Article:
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Corey Larkin and his dog Ben use an e-scooter in downtown Calgary, Sept. 13, 2019. The city has approved a plan to develop a light-rail Green Line for public transit.

Jeff McIntosh/The Globe and Mail

Calgary’s much-debated Green Line light-rail project will go ahead after some previous opponents say they got the financial safeguards they were fighting for all along.

After two weeks of public debate that included opposing polls, opinion pieces, and statements from multiple groups, Calgary council voted 14-1 in favour of moving ahead with the procurement for a first phase next month, as well as a process for the subsequent phases.

But there are competing opinions about what it all meant.

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Some, like Mayor Naheed Nenshi, saw it as a city-defining moment, tweeting that “this wouldn’t have happened without the dedicated citizens that told us this was a project they wanted.”

And Shane Keating, an unabashedly pro-transit councillor, said he thinks the massive public support won the day.

“I think that’s why things changed. When their own residents say ‘You should approve this,’ that makes a difference.”

But Ward Sutherland, a councillor who represents the far northeast corner of the city, said he and others who had been wary of the project voted for it because the administration’s final recommendations lined up with what they had asked for.

“We got exactly what we wanted - everything we asked for. The vote would have been completely different otherwise,” said Mr. Sutherland.

James Gray of the citizens group Greenlineinfo.ca, which has opposed the plan, said only the first phase has been given the green light, not the whole project.

The $5.5-billion Green Line project, as approved Tuesday, will be broken into three segments.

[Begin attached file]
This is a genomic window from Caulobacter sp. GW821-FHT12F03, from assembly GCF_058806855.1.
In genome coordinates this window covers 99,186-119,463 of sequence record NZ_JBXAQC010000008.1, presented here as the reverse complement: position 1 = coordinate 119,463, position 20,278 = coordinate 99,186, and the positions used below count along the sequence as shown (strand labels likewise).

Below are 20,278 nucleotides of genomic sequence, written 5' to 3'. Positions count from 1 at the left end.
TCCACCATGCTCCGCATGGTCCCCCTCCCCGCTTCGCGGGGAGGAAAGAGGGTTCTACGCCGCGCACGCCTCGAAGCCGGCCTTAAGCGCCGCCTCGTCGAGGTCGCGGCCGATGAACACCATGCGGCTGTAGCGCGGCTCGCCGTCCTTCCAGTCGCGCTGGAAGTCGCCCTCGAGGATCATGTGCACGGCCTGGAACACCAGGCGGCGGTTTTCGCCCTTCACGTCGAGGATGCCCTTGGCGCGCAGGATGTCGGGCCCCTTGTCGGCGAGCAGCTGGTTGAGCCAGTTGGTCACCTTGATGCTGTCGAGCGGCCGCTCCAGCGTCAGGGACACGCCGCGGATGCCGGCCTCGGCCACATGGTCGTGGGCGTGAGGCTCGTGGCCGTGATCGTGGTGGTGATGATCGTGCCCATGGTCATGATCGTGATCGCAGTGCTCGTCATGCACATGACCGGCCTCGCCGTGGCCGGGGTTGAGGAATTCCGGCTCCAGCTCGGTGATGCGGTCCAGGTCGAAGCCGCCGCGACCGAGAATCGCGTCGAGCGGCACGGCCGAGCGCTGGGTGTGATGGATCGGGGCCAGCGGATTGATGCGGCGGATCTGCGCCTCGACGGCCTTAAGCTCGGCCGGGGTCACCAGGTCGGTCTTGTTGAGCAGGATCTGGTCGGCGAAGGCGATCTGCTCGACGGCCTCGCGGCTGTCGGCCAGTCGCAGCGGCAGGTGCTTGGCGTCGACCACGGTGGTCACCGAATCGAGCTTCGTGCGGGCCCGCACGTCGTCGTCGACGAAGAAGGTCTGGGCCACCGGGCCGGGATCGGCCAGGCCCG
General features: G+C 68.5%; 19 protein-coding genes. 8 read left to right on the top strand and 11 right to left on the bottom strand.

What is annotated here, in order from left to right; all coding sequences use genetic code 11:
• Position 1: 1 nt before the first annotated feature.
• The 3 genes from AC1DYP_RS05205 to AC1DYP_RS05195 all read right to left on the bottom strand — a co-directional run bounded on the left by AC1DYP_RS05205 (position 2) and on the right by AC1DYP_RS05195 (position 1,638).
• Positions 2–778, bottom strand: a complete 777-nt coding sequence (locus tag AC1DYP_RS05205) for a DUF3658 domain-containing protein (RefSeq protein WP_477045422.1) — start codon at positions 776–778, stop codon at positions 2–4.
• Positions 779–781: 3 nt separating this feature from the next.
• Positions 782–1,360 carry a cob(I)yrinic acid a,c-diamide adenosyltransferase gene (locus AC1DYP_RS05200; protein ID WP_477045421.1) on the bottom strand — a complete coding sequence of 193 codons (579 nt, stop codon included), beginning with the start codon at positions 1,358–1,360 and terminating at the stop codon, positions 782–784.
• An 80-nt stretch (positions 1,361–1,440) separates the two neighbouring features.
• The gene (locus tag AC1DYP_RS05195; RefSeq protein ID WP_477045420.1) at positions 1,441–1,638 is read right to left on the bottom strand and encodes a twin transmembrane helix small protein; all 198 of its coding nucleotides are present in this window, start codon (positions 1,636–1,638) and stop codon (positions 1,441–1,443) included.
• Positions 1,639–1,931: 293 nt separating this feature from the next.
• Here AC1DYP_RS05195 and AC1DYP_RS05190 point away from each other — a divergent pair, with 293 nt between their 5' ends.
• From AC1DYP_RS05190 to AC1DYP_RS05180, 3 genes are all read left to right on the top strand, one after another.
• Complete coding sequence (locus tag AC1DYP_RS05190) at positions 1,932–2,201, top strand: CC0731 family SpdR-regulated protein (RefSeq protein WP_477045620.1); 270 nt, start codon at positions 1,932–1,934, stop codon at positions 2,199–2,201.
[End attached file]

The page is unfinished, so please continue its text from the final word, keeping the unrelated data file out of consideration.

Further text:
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The first, which is now scheduled to start construction in 2021, is the 20-kilometre, 14-station southern leg, from Shepard station to the Ramsay/Inglewood station, just east of downtown.

The second, which will now be part of a separate study and contracting process, will go from Ramsay/Inglewood across downtown to the Second Avenue Southwest/Eau Claire station in the west. It will require 2.5 kilometres of tunnelling through the city centre and can’t proceed until there is certainty about the conditions and cost.

“They won’t know what’s there until they dig far down,” said Mr. Sutherland.

The third segment, Second Avenue to 16th Avenue north of the Bow River, will also not be allowed to proceed until council has a final estimate of the cost of the second segment, the most expensive and complicated one. That precaution is one of the 17 new amendments tacked on to the project’s process in the Tuesday vote.

The line’s approval, which has taken the twisting and tortured path of many major transit projects around the globe, follows years of ups, downs, and recalculations.

It originally went from a theoretical future plan to what seemed like an imminent project when Justin Trudeau, campaigning to form government, pledged transit funding to several cities in 2015, after the provincial NDP government had pledged $1.53 billion earlier that year. The federal government formally announced it would match that amount in 2018.

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At that point, staff had tentatively planned a line that went as far as North Pointe, near the airport in the north, to Seton and the South Health Campus in the southeast corner of the city.

Once more detailed technical analysis had been done, the project was revised to extend only from 16th Avenue in the north to Shepard in the south, with promises that future phases would extend the line on both ends, including to 160th Avenue in the northwest.

As the June 16 final vote approached, two major public groups mobilized for and against the project.

In the end, only one councillor opposed the project, even with the extra cautions put in. Jeromy Farkas said he still thinks the current version of the project won’t serve the people who need it most.

He argued that the city should either build the original full north section of the planned line, out to the airport, or the original full south section, in order to get to the suburban areas where people really need transit.

“I could not justify spending $5.5-billion to get five minutes from downtown.”

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